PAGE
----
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Global Debt reaches record high of $182 trillion – IMF

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Global debt continues to rise in 2017, reaching a new record high at $182 trillion, the International Monetary Fund, IMF, in a Transcript of the Press Conference of the October 2018 Fiscal Monitor sent to Elombah News.

IMF stated “In the 10 years between the Asian financial crisis and the global financial crisis, global debt has more than doubled. The pace of leveraging slowed down after that. Nevertheless, global debt still increased by more than 50 percent. China accounted for nearly 40 percent of the U.S. dollar value of the increase in the last 10 years. The U.S. and China together represented almost two‑thirds of the increase.

“Assets are important. It is not only what you owe; it is also what you own.

“In the Fiscal Monitor, we show that for a sample of 31 countries, covering 61 percent of global GDP, total assets are worth $101 trillion, or 219 percent of GDP. In the advanced economies, prior to the global financial crisis, private debt was rising fast while public debt was broadly stable. After the global financial crisis, we see a role reversal, with fast increases in public debt. The sharp increase in public debt was only partly due to the implementation of fiscal stimulus measures.

“Another contributing factor was the massive expansion of public sector balance sheets because of government rescue actions. For example, in the United Kingdom, public large‑scale financial sector interventions resulted in a reclassification of some large banks into the public sector. As a result, public sector liabilities increased by more than 200 percent of GDP between 2007 and 2009, from 126 percent of GDP to 335 percent of GDP. Assets also increased. Public debt ratios increased because of the previously mentioned interventions but also because of reductions in output. On balance, there was a significant deterioration in public sector net worth.

“Now let’s move on to emerging markets and talk about emerging markets’ debts and assets. In emerging market economies, private debt is growing fast while public debt is broadly stable. You will recall that that is exactly the same pattern recorded in advanced economies before the global financial crisis.

“China is the main driver of private sector debt growth in emerging market economies, but bear in mind that in China, the border between public and private is blurry. In any case, according to our estimates, since 2007, China contributed almost 60 percent to the world’s accumulation of nonfinancial private debt. The Chinese authorities are well aware of these trends and have taken action to rebalance the economy and slow down the debt buildup. The slowdown is already well visible in the data for 2016 and 2017. Moreover, as the right‑hand side figure shows, at more than 100 percent of GDP, net worth in China is the largest among emerging market economies. This is a significant buffer even when compared to total debts of public corporations.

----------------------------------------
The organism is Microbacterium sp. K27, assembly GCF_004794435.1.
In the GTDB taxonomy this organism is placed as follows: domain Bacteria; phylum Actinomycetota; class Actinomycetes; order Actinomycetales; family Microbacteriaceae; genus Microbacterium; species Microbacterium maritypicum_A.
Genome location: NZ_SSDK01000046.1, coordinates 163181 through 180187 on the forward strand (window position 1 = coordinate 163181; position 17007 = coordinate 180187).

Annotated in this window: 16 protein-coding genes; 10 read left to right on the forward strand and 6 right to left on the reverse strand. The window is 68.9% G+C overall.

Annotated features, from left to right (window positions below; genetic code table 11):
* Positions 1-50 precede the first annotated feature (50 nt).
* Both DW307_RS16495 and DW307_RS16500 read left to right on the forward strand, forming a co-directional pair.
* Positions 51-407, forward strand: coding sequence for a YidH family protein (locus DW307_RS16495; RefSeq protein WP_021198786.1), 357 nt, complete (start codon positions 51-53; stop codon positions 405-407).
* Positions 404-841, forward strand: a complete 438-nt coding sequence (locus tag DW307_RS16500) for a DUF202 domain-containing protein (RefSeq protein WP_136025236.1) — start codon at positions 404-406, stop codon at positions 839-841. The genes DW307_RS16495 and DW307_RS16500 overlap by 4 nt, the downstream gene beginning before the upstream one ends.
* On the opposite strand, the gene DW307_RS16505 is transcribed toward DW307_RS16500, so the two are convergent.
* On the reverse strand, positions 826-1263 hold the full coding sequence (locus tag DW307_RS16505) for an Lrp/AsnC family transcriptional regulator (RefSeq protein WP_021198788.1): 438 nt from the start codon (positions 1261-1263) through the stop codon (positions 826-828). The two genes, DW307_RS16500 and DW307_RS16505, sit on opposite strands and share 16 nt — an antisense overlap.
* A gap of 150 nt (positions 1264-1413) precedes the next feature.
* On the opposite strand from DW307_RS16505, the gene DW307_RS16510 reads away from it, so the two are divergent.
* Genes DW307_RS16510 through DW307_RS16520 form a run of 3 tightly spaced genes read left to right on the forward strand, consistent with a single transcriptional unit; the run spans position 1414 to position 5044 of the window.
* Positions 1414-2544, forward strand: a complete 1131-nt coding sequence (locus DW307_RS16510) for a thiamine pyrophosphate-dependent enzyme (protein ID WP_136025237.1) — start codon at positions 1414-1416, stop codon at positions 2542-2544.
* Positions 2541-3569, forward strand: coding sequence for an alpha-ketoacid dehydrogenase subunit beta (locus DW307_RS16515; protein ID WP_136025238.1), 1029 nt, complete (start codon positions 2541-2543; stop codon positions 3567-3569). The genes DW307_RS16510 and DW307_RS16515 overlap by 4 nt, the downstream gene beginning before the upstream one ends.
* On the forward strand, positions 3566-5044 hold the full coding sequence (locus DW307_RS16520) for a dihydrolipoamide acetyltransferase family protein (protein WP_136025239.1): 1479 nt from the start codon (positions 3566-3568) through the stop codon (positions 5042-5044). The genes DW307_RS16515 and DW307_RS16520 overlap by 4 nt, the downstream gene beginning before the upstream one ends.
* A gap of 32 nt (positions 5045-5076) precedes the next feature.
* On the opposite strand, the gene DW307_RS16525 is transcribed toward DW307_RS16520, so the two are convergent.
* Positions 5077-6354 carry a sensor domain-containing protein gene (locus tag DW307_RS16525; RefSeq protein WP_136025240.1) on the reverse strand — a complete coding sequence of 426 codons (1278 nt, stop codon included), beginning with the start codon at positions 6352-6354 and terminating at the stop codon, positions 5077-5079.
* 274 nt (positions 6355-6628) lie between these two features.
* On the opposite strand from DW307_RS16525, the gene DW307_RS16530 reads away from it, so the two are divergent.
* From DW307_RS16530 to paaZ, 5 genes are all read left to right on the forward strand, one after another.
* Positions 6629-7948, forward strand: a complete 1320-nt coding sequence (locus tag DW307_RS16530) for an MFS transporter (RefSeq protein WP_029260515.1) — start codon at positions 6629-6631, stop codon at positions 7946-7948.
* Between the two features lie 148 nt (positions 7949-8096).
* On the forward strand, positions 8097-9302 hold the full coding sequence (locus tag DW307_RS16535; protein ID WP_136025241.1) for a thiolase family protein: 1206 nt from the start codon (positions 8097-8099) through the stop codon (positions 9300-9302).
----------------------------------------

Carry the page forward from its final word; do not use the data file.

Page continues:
“Most other emerging market economies covered also post positive general government net worth. However, we should not draw a too positive picture because estimates of nonfinancial assets, such as infrastructure and natural resources, are less reliable. And for most countries, financial net worth is negative. In the case of China, financial net worth, while positive, is much smaller than total net worth. Moreover, it has been declining in recent years.

“Regarding low‑income developing countries; A key challenge for this group of countries is to improve people’s livelihoods by meeting the Sustainable Development Goals by 2030. Most low‑income developing countries face substantial spending needs to achieve Sustainable Development Goals. These additional spending needs for some specific sectors represent 14 percentage points of GDP in the aggregate. That corresponds to $520 billion, or about 0.5 percent of global GDP. But the challenges go well beyond financing. A key point here is that countries must own the responsibility for achieving the Sustainable Development Goals. They must articulate their own development strategy based on good governance, efficiency of spending, and strong tax and state capacity. But mobilizing financing on this scale will also require building trust and a strong partnership among all stakeholders. The international community, the private sector, donors, civil society, and philanthropists.

“The current expansion will not continue forever. In fact, as you heard yesterday in the presentation of the World Economic Outlook by Maury Obstfeld, risks are looming closer and some of the risks have already materialized. It is time to build fiscal space against the next downturn. Systematic compilation of use of public sector balance sheets can lead to lower debt servicing costs and higher return on assets, better management of risks. And, overall, it may help to put public wealth to work at the service of societies’ economic and social goals. Building tax capacity is crucial for enabling state capacity and for achieving the Sustainable Development Goals. Now my colleagues and I will very much welcome your questions.”


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